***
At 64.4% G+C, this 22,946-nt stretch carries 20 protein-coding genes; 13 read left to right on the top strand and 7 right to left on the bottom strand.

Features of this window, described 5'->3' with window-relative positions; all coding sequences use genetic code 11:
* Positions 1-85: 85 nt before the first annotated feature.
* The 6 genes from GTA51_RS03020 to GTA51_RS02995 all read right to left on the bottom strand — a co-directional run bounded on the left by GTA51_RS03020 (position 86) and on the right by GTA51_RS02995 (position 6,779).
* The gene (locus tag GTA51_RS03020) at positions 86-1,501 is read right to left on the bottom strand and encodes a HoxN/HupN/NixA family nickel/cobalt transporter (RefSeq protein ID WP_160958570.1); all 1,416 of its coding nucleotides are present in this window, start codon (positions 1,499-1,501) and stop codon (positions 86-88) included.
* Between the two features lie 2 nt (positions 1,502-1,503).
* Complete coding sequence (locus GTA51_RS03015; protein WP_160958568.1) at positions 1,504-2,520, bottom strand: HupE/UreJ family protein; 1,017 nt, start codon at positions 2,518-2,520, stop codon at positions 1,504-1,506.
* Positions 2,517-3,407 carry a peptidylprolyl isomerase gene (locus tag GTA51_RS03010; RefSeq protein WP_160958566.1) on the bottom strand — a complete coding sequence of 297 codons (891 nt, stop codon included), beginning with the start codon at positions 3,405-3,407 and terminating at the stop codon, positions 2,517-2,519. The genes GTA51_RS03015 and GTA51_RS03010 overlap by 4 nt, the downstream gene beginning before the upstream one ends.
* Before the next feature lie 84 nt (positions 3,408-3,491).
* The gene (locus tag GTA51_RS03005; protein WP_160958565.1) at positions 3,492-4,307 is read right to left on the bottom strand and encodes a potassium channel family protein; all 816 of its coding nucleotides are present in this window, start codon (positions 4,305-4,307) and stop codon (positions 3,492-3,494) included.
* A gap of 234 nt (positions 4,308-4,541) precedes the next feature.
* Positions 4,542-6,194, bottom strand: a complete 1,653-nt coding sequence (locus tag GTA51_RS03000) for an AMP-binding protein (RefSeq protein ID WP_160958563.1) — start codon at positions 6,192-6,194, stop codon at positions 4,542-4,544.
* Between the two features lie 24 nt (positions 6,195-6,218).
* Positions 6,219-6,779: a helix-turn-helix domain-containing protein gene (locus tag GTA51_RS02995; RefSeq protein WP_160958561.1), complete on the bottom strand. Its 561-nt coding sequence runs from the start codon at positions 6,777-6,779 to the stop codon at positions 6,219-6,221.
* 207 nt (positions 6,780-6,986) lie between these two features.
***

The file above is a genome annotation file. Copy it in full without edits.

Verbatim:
At 64.4% G+C, this 22,946-nt stretch carries 20 protein-coding genes; 13 read left to right on the top strand and 7 right to left on the bottom strand.

Features of this window, described 5'->3' with window-relative positions; all coding sequences use genetic code 11:
* Positions 1-85: 85 nt before the first annotated feature.
* The 6 genes from GTA51_RS03020 to GTA51_RS02995 all read right to left on the bottom strand — a co-directional run bounded on the left by GTA51_RS03020 (position 86) and on the right by GTA51_RS02995 (position 6,779).
* The gene (locus tag GTA51_RS03020) at positions 86-1,501 is read right to left on the bottom strand and encodes a HoxN/HupN/NixA family nickel/cobalt transporter (RefSeq protein ID WP_160958570.1); all 1,416 of its coding nucleotides are present in this window, start codon (positions 1,499-1,501) and stop codon (positions 86-88) included.
* Between the two features lie 2 nt (positions 1,502-1,503).
* Complete coding sequence (locus GTA51_RS03015; protein WP_160958568.1) at positions 1,504-2,520, bottom strand: HupE/UreJ family protein; 1,017 nt, start codon at positions 2,518-2,520, stop codon at positions 1,504-1,506.
* Positions 2,517-3,407 carry a peptidylprolyl isomerase gene (locus tag GTA51_RS03010; RefSeq protein WP_160958566.1) on the bottom strand — a complete coding sequence of 297 codons (891 nt, stop codon included), beginning with the start codon at positions 3,405-3,407 and terminating at the stop codon, positions 2,517-2,519. The genes GTA51_RS03015 and GTA51_RS03010 overlap by 4 nt, the downstream gene beginning before the upstream one ends.
* Before the next feature lie 84 nt (positions 3,408-3,491).
* The gene (locus tag GTA51_RS03005; protein WP_160958565.1) at positions 3,492-4,307 is read right to left on the bottom strand and encodes a potassium channel family protein; all 816 of its coding nucleotides are present in this window, start codon (positions 4,305-4,307) and stop codon (positions 3,492-3,494) included.
* A gap of 234 nt (positions 4,308-4,541) precedes the next feature.
* Positions 4,542-6,194, bottom strand: a complete 1,653-nt coding sequence (locus tag GTA51_RS03000) for an AMP-binding protein (RefSeq protein ID WP_160958563.1) — start codon at positions 6,192-6,194, stop codon at positions 4,542-4,544.
* Between the two features lie 24 nt (positions 6,195-6,218).
* Positions 6,219-6,779: a helix-turn-helix domain-containing protein gene (locus tag GTA51_RS02995; RefSeq protein WP_160958561.1), complete on the bottom strand. Its 561-nt coding sequence runs from the start codon at positions 6,777-6,779 to the stop codon at positions 6,219-6,221.
* 207 nt (positions 6,780-6,986) lie between these two features.